Record: Son held in Oklahoma official death had mental issue

OKLAHOMA CITY (AP) — An adult son of Oklahoma's labor commissioner, who was arrested on a complaint that he stabbed the politician to death at a restaurant, was once confined for three months so he could be treated for mental illness, according to records obtained by The Associated Press.

Court records show that Christian Costello, 26, disclosed the treatment as part of a deal with prosecutors after he was arrested for driving under the influence of drugs in 2012. He also noted he was taking mood stabilizers.

Costello is accused of having stabbed his father multiple times Sunday evening at a fast-food restaurant in Oklahoma City. Mark Costello was elected during a Republican sweep of statewide offices in 2010 and re-elected last year.

Christian Costello pleaded guilty and received a deferred sentence in the DUI case, in which he was also accused of assaulting the Oklahoma County deputy arresting him. Last October, he was cited for outraging public decency — a misdemeanor — for allegedly appearing outside of an Oklahoma City Catholic school in pajamas with his pants down and wearing one green shoe. The case remains unresolved.

"The defendant was chewing on two bird feathers and what appeared to be dandelions and other weeds," records filed with the court said.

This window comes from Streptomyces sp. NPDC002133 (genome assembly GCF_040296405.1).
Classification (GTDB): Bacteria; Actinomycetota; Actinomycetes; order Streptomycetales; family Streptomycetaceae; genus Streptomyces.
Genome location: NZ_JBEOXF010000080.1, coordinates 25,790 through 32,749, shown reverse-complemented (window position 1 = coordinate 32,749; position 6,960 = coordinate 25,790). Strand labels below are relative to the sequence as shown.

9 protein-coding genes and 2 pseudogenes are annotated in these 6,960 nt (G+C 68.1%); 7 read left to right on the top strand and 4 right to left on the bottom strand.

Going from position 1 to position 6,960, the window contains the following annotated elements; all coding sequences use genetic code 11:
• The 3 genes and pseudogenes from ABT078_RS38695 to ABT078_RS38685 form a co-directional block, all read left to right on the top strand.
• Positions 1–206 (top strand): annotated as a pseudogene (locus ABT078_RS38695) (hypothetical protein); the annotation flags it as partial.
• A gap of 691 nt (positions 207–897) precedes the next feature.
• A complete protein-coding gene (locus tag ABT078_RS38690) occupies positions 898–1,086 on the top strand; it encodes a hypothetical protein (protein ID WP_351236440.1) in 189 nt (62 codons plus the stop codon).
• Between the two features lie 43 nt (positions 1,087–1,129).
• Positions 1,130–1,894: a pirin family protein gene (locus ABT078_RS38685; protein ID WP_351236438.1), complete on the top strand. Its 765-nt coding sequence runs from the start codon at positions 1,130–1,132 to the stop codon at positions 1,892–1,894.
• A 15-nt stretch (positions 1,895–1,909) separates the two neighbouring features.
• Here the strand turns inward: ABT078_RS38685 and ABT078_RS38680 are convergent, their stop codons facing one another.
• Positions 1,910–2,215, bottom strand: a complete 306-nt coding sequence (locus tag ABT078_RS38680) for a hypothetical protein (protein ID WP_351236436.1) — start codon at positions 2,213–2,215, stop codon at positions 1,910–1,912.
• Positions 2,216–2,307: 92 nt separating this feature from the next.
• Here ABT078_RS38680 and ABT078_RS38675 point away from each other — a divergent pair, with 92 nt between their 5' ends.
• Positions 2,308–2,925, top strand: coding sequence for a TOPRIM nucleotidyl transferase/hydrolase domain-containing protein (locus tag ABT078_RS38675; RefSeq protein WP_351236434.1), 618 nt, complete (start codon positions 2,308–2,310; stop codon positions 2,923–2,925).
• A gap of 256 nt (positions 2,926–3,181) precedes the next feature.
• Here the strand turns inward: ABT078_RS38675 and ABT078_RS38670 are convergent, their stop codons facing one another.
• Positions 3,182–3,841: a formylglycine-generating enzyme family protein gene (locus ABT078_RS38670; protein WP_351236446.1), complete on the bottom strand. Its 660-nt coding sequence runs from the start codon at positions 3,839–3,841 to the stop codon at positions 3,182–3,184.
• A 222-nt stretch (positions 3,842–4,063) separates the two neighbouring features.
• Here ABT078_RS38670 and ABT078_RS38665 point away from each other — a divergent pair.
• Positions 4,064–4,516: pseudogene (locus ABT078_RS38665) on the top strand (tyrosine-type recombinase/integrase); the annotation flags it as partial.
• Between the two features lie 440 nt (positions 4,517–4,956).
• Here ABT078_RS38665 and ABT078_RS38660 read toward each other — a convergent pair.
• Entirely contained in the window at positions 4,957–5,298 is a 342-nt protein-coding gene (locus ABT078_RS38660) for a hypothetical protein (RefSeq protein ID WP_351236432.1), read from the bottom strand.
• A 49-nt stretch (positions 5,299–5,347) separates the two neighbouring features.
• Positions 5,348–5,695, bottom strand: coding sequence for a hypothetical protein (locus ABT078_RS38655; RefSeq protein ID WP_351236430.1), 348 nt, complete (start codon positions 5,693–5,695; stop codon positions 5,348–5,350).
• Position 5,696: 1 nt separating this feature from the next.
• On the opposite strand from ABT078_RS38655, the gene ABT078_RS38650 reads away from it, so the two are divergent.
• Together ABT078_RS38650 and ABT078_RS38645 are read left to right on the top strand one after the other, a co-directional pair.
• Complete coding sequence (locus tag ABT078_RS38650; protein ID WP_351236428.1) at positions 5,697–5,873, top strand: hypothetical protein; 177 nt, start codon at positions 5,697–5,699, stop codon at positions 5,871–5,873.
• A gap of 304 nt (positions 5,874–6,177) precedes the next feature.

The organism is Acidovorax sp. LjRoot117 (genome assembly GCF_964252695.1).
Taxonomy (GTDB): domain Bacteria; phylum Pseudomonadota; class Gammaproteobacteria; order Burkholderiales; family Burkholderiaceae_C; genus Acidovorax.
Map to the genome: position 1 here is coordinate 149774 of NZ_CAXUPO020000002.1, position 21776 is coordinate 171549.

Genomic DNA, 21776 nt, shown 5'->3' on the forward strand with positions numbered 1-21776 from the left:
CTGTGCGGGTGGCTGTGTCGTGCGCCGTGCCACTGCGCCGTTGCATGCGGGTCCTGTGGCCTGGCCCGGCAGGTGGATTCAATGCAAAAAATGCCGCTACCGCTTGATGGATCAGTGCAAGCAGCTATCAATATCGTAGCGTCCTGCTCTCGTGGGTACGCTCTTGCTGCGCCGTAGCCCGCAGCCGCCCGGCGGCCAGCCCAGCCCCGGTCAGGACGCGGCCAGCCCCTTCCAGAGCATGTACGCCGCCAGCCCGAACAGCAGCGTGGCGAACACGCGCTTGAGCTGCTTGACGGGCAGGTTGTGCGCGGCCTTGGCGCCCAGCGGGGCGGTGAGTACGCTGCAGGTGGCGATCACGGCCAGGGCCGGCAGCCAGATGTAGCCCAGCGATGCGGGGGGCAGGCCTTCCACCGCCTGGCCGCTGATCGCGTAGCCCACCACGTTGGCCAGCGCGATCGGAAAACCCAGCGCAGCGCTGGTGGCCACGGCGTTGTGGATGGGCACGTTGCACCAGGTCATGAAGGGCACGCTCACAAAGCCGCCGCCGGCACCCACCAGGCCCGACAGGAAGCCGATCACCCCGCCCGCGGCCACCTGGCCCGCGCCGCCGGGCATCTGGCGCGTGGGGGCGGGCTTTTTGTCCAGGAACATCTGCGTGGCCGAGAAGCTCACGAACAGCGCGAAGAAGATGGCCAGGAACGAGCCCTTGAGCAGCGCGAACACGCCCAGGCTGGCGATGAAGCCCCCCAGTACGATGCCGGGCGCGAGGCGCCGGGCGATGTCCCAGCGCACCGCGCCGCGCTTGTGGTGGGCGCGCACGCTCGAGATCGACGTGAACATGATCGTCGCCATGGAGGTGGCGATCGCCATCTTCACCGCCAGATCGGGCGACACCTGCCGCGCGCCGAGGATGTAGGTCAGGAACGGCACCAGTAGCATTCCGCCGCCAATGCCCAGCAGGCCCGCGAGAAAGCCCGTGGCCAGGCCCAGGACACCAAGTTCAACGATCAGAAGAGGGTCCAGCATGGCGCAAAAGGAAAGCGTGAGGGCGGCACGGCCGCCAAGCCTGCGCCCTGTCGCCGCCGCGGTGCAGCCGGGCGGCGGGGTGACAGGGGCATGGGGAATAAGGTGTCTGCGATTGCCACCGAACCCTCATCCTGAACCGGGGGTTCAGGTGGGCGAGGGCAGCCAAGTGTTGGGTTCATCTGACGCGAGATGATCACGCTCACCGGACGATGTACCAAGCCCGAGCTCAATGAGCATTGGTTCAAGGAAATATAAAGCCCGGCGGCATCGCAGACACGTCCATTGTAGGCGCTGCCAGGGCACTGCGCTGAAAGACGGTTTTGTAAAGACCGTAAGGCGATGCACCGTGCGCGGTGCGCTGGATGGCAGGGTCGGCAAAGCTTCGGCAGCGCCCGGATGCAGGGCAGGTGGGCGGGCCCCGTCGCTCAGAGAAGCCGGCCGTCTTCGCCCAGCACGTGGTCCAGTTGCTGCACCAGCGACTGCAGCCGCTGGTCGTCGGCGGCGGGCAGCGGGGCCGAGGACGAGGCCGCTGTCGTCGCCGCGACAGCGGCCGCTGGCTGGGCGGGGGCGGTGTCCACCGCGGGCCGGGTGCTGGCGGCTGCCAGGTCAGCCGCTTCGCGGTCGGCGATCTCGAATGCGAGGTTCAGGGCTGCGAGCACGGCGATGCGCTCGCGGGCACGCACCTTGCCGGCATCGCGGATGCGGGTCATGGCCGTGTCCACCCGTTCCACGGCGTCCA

Sunday evening, officers were called to a Braum's ice cream and fast-food restaurant on the city's northwest side after a stabbing was reported, Oklahoma City Police Department Capt. Paco Balderrama said. Police found Labor Commissioner Mark Costello stabbed multiple times in the head and neck, Balderrama said. Costello, 59, was taken to a hospital, where he died.

State Medical Examiner's Office spokeswoman Amy Elliott said an autopsy would be performed.

Police said an altercation started inside the building and spilled into the parking lot, where bystanders helped subdue the attacker until officers arrived.

Christian Costello was taken into custody in the parking lot and arrested on a first-degree murder complaint, Balderrama said. He remained in police custody Monday.

Balderrama said he did not know whether the younger Costello had an attorney who could comment on the allegations.

Condolences poured in from state officials.

"Our hearts ache as an agency for this tragic event and our department grieves for his family during this very difficult time," Labor Department Chief of Staff Jim Marshall said in a statement.

Costello was married with five children.

"I'm just numb right now, as many of us are," Oklahoma Republican Party Chairman Randy Brogdon said. "He was a great Christian, a good man and a wonderful husband and dad. He is going to be sorely missed."

Republican U.S. Sen. James Lankford also lauded Costello, saying in a statement he was "passionate about our nation, conservative fiscal principles, and the people of our state."

"Mark was a friend, and as we grieve, we will also pray for his family as they deal with this unbelievable tragedy," Lankford said.

A successful businessman from Bartlesville who founded a telephone software company in 1984, Costello ousted the incumbent Democrat with 64 percent of the vote during a Republican sweep of statewide offices in 2010.

Costello faced criticism for comments he made in 2011 in which he compared state bureaucrats to "feral hogs," a comment he later said was "an unfortunate animal analogy."


This story has been corrected to show that the suspect's mental health issues were raised in court records, not police records.